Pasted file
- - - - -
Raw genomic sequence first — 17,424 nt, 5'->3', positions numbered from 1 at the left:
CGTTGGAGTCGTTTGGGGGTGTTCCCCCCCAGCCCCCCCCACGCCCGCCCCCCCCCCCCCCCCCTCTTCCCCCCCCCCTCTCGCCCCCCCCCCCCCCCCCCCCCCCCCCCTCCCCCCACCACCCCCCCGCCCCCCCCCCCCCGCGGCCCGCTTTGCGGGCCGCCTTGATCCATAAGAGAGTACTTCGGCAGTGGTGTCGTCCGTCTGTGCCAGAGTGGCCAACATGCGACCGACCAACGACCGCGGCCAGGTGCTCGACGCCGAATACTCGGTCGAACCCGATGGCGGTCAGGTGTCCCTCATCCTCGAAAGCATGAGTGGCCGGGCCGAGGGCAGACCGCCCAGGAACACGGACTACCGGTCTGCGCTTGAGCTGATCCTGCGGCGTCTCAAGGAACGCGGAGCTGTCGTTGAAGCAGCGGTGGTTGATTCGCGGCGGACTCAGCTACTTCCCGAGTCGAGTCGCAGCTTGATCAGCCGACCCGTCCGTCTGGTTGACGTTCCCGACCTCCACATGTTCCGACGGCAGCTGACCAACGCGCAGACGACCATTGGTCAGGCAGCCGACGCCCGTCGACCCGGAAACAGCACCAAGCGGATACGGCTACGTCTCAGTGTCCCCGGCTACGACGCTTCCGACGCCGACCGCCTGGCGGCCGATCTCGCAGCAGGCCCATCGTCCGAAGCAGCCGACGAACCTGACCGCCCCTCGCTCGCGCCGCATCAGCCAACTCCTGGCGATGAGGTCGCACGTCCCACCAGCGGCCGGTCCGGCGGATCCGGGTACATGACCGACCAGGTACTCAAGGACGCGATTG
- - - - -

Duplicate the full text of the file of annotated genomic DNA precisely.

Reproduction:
Raw genomic sequence first — 17,424 nt, 5'->3', positions numbered from 1 at the left:
CGTTGGAGTCGTTTGGGGGTGTTCCCCCCCAGCCCCCCCCACGCCCGCCCCCCCCCCCCCCCCCTCTTCCCCCCCCCCTCTCGCCCCCCCCCCCCCCCCCCCCCCCCCCCTCCCCCCACCACCCCCCCGCCCCCCCCCCCCCGCGGCCCGCTTTGCGGGCCGCCTTGATCCATAAGAGAGTACTTCGGCAGTGGTGTCGTCCGTCTGTGCCAGAGTGGCCAACATGCGACCGACCAACGACCGCGGCCAGGTGCTCGACGCCGAATACTCGGTCGAACCCGATGGCGGTCAGGTGTCCCTCATCCTCGAAAGCATGAGTGGCCGGGCCGAGGGCAGACCGCCCAGGAACACGGACTACCGGTCTGCGCTTGAGCTGATCCTGCGGCGTCTCAAGGAACGCGGAGCTGTCGTTGAAGCAGCGGTGGTTGATTCGCGGCGGACTCAGCTACTTCCCGAGTCGAGTCGCAGCTTGATCAGCCGACCCGTCCGTCTGGTTGACGTTCCCGACCTCCACATGTTCCGACGGCAGCTGACCAACGCGCAGACGACCATTGGTCAGGCAGCCGACGCCCGTCGACCCGGAAACAGCACCAAGCGGATACGGCTACGTCTCAGTGTCCCCGGCTACGACGCTTCCGACGCCGACCGCCTGGCGGCCGATCTCGCAGCAGGCCCATCGTCCGAAGCAGCCGACGAACCTGACCGCCCCTCGCTCGCGCCGCATCAGCCAACTCCTGGCGATGAGGTCGCACGTCCCACCAGCGGCCGGTCCGGCGGATCCGGGTACATGACCGACCAGGTACTCAAGGACGCGATTG